Crusted half moons smeared down my thigh, bled through my tights in long, whispery scratches. Thigh skin bulged through tears in the fabric. When I ripped the tights off, blood pulled with them and the wounds were scab-less, fresh again. I wrestled on old jeans, jerked up one side, then the other, inched them up with one claw of a hand. Then I paced from my living room to my bedroom, tried to calm myself. The ghost wrenched. I slowed my steps, slowed my breathing, hoped he’d calm.

Fingernail clippers sparkled from my dresser. I palmed them casually, careful not to tip him off. Then I sat on the edge of my bed and breathed. The invisible arm floated, like a feather, to land on the living one, open across my knees, as relaxed as I could make it. The ghost of my left arm slithered against my palm. I closed my fingers, gently, around the invisible wrist. He bucked, jolted, squirmed. “Hey there. Settle down.” I whispered as if lulling a baby. “It’s okay.”

The ghost vibrated, taut like a metal cord. His shoulder end gripped my socket while the elbow buzzed like a caught fly. If he would hold still… If I could just… I almost… almost…

His fingers tapered softly, then splintered into rough edges. I wrapped my hand around one ghost finger, held it with middle, ring, and pinky. My hand twisted to work the clippers with just index finger and thumb. My palm clamped against the ghost.

It was like watching a spider—half-squished and legs still squirming—how my fingers were squirming, squirming. It was like the scars that crackled on my shoulder—

—Calm! A deep breath. I could let my heart race, but not for long. This was my life. I had to handle it.

The ghost vibrated, taut like a metal cord. His shoulder end gripped my socket while the elbow buzzed like a caught fly. If he would hold still… If I could just… I almost… almost…

The clippers rattled to the floor. When I scooped them up, the hand escaped. It swatted for my face—I ducked.

Again, I lulled him to my lap. I found the wrist, gripped tighter, used my scraped, stinging thigh as a piece of the clamp this time. And again the clippers slipped away, edged by a flick from the ghost. Again he thrashed from my shoulder, frantic.

“You have to let me do this!” It was like strangling an animal to keep my voice soft. There was fear in it, panic. It pulsed from the ghost. It wasn’t mine.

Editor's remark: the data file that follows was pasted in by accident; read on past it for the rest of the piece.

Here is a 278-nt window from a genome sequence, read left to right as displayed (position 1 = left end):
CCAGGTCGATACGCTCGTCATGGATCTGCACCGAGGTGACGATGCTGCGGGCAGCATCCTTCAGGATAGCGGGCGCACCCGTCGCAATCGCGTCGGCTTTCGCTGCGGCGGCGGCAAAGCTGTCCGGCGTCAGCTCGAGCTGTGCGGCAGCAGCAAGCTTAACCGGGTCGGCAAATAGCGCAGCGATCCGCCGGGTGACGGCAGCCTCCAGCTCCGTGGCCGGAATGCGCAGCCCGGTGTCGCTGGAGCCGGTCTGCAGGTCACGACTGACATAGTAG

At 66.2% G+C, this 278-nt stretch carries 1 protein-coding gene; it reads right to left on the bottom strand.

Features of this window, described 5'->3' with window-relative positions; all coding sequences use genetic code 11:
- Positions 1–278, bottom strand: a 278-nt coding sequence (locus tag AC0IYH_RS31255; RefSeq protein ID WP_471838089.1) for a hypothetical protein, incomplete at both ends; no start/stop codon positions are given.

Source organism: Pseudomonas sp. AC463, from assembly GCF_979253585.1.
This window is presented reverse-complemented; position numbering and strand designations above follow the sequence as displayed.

“How about a file, buddy?” I stroked the inside of his elbow. “Can we file down those claws?” I dug out an emery board. The ghost wriggled fiercely and, again, got loose.

We needed a break, so I sat. The emery board dropped to my lap. My right nails were jagged, too. I pressed a point into my palm, studied the pinprick indentation. Then I ran my hand over the file—the jeans gave it traction—ground the nails smooth to the ends of my fingers.

But what would make the ghost arm still?

While I was thinking, he was investigating. He must have been. There was a frizzle in that left thumb. He pressed too hard—emery board hopped—but with the next swipe, he figured it out. My right hand held the board to give him leverage and, one finger at time, the ghost filed. When he finished, he ran the nails along the soft inside of my right elbow. The edges were like silk.

I hadn’t mastered the ghost, just tricked him.

Before the accident, I never noticed how it took two hands to squash a spider. One to lean against the table, the other to strike. I never noticed that it took two hands to zip, two hands to button. It took two hands, somehow, to put on lipstick. This ghost, he could help me—if he felt like it—or he could make it harder.

I knew about phantom limbs, then. I could have handled that. I knew about the clenching, the aching, invisible muscles, and physical pain that wouldn’t stop. I knew about hands that jutted from shoulders and itches that couldn’t be scratched. The doctors, the therapists, the pamphlets all told me. But the ghost was something else. Drugs and shrinks and mirrored boxes—they couldn’t cure me.

It wasn’t natural, this thing that clawed into me. He should have clung to the dead arm. He should have shriveled like the muscle and bone and stringy nerves. He should have died with the snarl of raw meat that they cut from me.


Allison Wyss is obsessed with body modification, dismemberment, and fairy tales. Her stories have appeared or are forthcoming in Alaska Quarterly Review, Booth, Juked, Jellyfish ReviewPANK, and elsewhere. Some of her ideas about the craft of fiction can be found in Reading Like a Writer, a monthly column she writes for the Loft Literary Center, where she also teaches classes. And she tweets—mostly about toddlers, writing, and resistance—as @AllisonWyss.